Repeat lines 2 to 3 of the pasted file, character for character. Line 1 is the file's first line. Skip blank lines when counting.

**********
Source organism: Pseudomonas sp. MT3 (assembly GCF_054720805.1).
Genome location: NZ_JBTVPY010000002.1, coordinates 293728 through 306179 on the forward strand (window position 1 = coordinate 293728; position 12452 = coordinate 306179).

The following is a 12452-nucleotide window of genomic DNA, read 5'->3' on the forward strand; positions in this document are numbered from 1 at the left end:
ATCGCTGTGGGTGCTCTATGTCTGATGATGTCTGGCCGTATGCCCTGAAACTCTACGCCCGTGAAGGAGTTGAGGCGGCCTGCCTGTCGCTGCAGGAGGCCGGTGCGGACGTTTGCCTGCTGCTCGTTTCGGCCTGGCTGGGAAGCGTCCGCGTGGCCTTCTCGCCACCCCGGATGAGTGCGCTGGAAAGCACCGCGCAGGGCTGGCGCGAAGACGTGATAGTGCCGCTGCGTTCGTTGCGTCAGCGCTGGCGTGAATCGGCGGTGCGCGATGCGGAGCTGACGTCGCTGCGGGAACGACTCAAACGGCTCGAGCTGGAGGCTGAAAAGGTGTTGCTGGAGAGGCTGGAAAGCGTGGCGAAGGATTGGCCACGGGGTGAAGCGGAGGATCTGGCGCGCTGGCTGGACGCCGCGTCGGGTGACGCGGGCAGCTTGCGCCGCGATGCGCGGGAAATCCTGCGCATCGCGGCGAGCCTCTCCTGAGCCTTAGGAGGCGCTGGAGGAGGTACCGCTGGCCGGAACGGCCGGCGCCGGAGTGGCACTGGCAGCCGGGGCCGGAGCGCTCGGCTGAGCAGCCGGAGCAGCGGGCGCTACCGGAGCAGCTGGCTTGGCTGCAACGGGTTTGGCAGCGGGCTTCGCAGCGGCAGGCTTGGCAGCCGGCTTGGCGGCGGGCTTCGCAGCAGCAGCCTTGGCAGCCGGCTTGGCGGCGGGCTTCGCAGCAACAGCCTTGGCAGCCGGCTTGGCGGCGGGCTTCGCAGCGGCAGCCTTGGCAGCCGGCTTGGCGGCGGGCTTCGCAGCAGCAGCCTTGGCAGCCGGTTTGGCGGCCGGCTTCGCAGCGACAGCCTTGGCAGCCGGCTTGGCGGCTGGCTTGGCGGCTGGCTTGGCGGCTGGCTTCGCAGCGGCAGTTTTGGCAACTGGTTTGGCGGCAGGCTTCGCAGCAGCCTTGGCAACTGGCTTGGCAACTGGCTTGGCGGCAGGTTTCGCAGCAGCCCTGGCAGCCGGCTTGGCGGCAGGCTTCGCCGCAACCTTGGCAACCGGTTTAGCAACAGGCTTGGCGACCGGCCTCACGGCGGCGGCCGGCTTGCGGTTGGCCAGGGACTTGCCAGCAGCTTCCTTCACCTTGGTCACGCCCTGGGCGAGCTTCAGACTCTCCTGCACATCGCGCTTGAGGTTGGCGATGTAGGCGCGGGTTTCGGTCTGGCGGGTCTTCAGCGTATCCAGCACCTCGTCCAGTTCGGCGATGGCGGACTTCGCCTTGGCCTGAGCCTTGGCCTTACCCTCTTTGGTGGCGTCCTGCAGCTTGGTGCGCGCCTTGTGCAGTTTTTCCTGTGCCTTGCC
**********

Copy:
Genome location: NZ_JBTVPY010000002.1, coordinates 293728 through 306179 on the forward strand (window position 1 = coordinate 293728; position 12452 = coordinate 306179).

The following is a 12452-nucleotide window of genomic DNA, read 5'->3' on the forward strand; positions in this document are numbered from 1 at the left end: